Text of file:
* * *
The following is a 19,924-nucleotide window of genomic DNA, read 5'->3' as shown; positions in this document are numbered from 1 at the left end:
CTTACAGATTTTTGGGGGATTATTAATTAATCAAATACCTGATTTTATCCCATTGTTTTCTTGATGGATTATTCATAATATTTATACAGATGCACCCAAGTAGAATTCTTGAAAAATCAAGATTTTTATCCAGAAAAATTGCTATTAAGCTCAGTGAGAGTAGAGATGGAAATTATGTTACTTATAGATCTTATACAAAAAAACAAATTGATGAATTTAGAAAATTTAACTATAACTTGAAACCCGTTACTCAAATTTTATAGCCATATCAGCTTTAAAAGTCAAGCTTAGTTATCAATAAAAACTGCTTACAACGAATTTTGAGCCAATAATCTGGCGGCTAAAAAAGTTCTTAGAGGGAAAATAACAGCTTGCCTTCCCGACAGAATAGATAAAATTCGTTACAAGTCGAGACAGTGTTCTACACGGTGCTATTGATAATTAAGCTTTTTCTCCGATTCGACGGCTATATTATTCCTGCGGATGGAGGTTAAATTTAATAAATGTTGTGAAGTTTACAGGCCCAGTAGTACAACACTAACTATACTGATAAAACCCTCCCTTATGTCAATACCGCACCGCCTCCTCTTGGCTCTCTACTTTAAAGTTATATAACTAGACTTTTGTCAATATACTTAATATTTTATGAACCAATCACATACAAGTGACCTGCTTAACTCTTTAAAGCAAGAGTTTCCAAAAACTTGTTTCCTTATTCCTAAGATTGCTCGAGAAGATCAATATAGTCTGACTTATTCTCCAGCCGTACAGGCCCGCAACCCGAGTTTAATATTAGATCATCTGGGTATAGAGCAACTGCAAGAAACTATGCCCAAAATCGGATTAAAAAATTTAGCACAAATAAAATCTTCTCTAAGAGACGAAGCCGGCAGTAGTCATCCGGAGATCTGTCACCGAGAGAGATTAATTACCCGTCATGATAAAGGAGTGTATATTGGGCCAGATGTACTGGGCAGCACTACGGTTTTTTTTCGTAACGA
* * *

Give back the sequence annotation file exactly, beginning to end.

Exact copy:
The following is a 19,924-nucleotide window of genomic DNA, read 5'->3' as shown; positions in this document are numbered from 1 at the left end:
CTTACAGATTTTTGGGGGATTATTAATTAATCAAATACCTGATTTTATCCCATTGTTTTCTTGATGGATTATTCATAATATTTATACAGATGCACCCAAGTAGAATTCTTGAAAAATCAAGATTTTTATCCAGAAAAATTGCTATTAAGCTCAGTGAGAGTAGAGATGGAAATTATGTTACTTATAGATCTTATACAAAAAAACAAATTGATGAATTTAGAAAATTTAACTATAACTTGAAACCCGTTACTCAAATTTTATAGCCATATCAGCTTTAAAAGTCAAGCTTAGTTATCAATAAAAACTGCTTACAACGAATTTTGAGCCAATAATCTGGCGGCTAAAAAAGTTCTTAGAGGGAAAATAACAGCTTGCCTTCCCGACAGAATAGATAAAATTCGTTACAAGTCGAGACAGTGTTCTACACGGTGCTATTGATAATTAAGCTTTTTCTCCGATTCGACGGCTATATTATTCCTGCGGATGGAGGTTAAATTTAATAAATGTTGTGAAGTTTACAGGCCCAGTAGTACAACACTAACTATACTGATAAAACCCTCCCTTATGTCAATACCGCACCGCCTCCTCTTGGCTCTCTACTTTAAAGTTATATAACTAGACTTTTGTCAATATACTTAATATTTTATGAACCAATCACATACAAGTGACCTGCTTAACTCTTTAAAGCAAGAGTTTCCAAAAACTTGTTTCCTTATTCCTAAGATTGCTCGAGAAGATCAATATAGTCTGACTTATTCTCCAGCCGTACAGGCCCGCAACCCGAGTTTAATATTAGATCATCTGGGTATAGAGCAACTGCAAGAAACTATGCCCAAAATCGGATTAAAAAATTTAGCACAAATAAAATCTTCTCTAAGAGACGAAGCCGGCAGTAGTCATCCGGAGATCTGTCACCGAGAGAGATTAATTACCCGTCATGATAAAGGAGTGTATATTGGGCCAGATGTACTGGGCAGCACTACGGTTTTTTTTCGTAACGA